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  • Georgetown's decision to hire Patrick Ewing is a fascinating experiment: Will the former Hoyas star shine as the head coach of a declining program? Or will he prove incapable of handling the task?
By Pete Thamel
April 03, 2017

GLENDALE, Ariz. — The political intrigue, infighting and general flailing that defined Georgetown’s coaching search came to a predictable conclusion on Monday afternoon. A program that for decades has operated in isolation, secrecy and paranoia chose to stay within its own family by hiring Patrick Ewing as its next head coach.

Ewing, a 15-year NBA assistant coach, could acclimate well to the college game, crush the recruiting trail and turn the Hoyas back into the menacing program that consistently contended for national titles. But there’s also as good of a chance that the hire could be a total disaster, as Ewing’s lack of head coaching experience, absence of recruiting expertise and unfamiliarity with the college game could keep Georgetown lodged near the bottom of the Big East.

Will this be a home run or a total debacle? It’s a fair question. But few can argue just how captivating this grand basketball experiment will be. The confluence of a Hall of Fame name, a decaying brand and just enough unknown elements makes this one of the most intriguing hires in the history of the sport.  

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Ewing is the greatest player in Georgetown history and a respected NBA assistant coach who has the presence and gravitas to potentially revive the fading Georgetown brand. But that’s going to take so much more than teaching drop steps and hook shots, as Ewing’s success will ultimately be dictated by how quickly he navigates the learning curve of modern college basketball.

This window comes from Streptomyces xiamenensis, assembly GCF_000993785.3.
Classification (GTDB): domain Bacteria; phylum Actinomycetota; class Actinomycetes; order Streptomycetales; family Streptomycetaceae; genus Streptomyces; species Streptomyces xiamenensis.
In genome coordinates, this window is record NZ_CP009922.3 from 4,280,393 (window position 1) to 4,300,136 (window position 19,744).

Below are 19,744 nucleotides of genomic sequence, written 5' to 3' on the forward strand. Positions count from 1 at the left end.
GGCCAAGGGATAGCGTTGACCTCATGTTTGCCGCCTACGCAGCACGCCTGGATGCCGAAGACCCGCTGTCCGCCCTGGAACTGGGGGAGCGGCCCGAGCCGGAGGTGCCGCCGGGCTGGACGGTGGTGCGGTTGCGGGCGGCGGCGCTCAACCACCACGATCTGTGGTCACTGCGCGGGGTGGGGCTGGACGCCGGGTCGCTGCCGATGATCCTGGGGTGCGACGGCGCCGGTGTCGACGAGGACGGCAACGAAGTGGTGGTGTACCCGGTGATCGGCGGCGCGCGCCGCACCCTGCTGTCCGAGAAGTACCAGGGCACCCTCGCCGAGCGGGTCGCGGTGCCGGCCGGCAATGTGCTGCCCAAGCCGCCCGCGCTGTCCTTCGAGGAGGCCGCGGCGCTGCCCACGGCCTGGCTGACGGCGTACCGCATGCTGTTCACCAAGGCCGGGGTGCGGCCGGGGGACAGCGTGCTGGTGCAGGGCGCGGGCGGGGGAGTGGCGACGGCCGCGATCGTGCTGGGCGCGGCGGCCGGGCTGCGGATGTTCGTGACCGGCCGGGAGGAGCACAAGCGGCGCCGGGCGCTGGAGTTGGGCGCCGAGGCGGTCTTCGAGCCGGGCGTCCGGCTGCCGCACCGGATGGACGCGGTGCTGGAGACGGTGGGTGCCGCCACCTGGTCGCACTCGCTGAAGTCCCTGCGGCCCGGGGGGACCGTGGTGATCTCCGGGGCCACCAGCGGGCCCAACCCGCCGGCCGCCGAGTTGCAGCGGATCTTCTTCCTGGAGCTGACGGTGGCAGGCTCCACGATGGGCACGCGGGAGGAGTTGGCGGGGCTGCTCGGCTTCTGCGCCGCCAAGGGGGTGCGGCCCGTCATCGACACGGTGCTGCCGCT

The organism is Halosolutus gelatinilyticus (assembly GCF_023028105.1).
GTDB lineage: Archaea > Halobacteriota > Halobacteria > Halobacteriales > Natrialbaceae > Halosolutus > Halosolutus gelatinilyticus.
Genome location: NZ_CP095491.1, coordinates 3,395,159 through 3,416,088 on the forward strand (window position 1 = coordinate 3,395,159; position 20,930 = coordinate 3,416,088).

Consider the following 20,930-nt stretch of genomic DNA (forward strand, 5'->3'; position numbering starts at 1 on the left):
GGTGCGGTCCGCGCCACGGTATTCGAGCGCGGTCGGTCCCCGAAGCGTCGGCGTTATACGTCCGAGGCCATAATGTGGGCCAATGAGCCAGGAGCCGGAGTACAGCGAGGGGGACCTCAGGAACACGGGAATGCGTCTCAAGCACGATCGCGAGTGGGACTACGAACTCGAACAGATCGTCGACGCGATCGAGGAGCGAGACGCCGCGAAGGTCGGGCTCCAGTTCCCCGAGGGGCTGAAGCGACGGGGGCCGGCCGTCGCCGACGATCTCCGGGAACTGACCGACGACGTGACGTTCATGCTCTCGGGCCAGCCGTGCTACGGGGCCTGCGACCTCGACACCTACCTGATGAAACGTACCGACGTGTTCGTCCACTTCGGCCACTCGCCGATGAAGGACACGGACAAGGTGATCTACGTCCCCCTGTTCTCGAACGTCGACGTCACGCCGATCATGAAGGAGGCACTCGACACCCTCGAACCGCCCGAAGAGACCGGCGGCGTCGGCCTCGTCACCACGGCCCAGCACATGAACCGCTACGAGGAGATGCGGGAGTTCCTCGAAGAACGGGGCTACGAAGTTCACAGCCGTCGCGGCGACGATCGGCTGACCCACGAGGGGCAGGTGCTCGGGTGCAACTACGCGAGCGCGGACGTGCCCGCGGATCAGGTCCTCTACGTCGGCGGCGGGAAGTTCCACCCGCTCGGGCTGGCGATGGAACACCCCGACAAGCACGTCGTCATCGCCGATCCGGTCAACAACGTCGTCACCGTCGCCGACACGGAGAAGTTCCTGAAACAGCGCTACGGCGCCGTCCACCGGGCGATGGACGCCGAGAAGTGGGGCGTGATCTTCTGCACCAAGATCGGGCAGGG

Here’s the trickiest part—this has very little to do with basketball. “When the excitement wears off and the reality hits, he’ll realize just how different it is,” said a veteran Division I coach. “You’ve got to be connected to your college players like minute-to-minute on a basis daily. It’s a different world. Coaching in college is like a different sport.”

And coaching in Washington D.C. is complicated enough that it makes the political football in town look tame. Curtis Malone, the former Washington area amateur basketball kingpin, perhaps best summed up what Ewing is heading into. Malone ran D.C. Assault, this generation’s most dominant summer basketball program in the area, before going to federal prison for operating a massive cocaine and heroin ring. In an interview in federal prison in 2014, Malone famously said: “It’s a lot easier being a drug dealer than an AAU coach.” Welcome to college basketball, Patrick.

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It’s simplistic and obvious to say that Ewing’s success will come down to the caliber of staff he’s going to put together. He needs someone who can seamlessly maneuver his way through the political forces of Team Takeover, DC Premier and the DC Blue Devils, the three largest programs in the area. There’s no argument that the Washington D.C. area has the most talent of any place in the United States. But siphoning that talent is much easier in theory than reality. As is finding the right coaches to help. “I think the staff is the most important piece,” said Keith Stevens, who runs Team Takeover and is considered the top AAU coach in the Washington D.C. area. “I think Georgetown can recruit nationally, not just locally. They need a good mix of guys who can relate to local guys and also go recruit the guys outside the region.”